15+ Words with “syn” or a Variation
The Greek prefix syn-, meaning “together,” and two alternative forms combine with many other word elements to form terms pertaining to community or unity. This post lists and briefly defines the most common of these words, along with literal definitions of the root word.
1. idiosyncrasy (“personal” and “blend”): a peculiarity or hypersensitivity
2. synagogue (“bring”): a Jewish congregation, or its headquarters
3. synapse (“fasten”): the junction of nervous impulses
4. synchronicity (“timing”): occurrence of events at the same time or same period, or coincidental occurrence of events
5. syncopation (“shortening”): musical rhythm that emphasizes the weak beat
6. syncretism (“federation of Cretan cities”): a combination of different forms
7. syndication (“act of judgment”): association of people or entities to sell something, or selling editorial content to multiple distributors or the state of being sold this way
8. syndrome (“run”): a set of things, such as signs or symptoms of a medical condition, that form a pattern
9. synecdoche (“interpret”): figure of speech substituting the part for the whole, or vice versa
10. synergy (“working”): combined action
11. synesthesia (“sense”): a sensation occurring with another, or a condition in which one experiences one sensation simultaneously with another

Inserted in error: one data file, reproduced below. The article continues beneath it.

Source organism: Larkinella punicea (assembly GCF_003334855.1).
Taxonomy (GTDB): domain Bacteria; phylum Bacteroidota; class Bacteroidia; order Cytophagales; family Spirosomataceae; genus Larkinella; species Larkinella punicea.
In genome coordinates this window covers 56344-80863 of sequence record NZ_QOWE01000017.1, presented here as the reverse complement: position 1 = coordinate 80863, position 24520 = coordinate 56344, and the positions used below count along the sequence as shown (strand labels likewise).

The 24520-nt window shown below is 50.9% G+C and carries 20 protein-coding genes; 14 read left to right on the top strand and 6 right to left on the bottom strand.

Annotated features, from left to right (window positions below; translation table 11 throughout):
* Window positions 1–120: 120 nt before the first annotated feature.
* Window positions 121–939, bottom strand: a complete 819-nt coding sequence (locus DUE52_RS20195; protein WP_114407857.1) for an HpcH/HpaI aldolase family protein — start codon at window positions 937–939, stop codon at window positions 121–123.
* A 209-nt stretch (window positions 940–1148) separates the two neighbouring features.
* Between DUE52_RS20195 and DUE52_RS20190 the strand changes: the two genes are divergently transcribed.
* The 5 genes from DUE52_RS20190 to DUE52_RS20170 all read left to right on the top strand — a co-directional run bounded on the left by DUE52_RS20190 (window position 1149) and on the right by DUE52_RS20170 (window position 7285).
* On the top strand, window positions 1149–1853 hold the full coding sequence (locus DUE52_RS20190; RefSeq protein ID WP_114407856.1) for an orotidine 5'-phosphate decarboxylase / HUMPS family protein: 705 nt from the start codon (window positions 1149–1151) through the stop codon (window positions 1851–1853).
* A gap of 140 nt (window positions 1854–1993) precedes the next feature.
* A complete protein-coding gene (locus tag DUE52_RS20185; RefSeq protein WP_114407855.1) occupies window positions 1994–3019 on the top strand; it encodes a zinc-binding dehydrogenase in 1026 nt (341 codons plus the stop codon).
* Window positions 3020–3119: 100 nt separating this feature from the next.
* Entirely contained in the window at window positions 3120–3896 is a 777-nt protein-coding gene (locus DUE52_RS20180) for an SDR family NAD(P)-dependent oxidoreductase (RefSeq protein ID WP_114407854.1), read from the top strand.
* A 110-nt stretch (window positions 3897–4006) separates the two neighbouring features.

12. synonym (“name”): a word with one or more meanings identical or similar to one or more meanings of one or more words, or a word or phrase that embodies a concept or quality
13. synopsis (“be going to see”): an abstract or summary
14. syntax (“arrange”): the structure of linguistic elements, or harmonious arrangement of components
15. synthesis (“put”): something made by combining parts into a whole, digital reproduction of analog sounds, or deductive reasoning
When the prefix precedes b, m, or p, it is converted to sym, as in asymptote (“not falling”), symbiosis (“living”), symbol (“thrown”), symmetry (“measured”), sympathy (“feeling”), symphony (“sounding”), symposium (“drinking,” from the ancient Greek custom of discussing intellectual matters while drinking wine in a social setting), and symptom (“happening”), and when confronted with l, it changes to syl, as in syllable (“take”)— the similar-looking syllabus, derived from a misreading, is unrelated—and syllogism (“think”).
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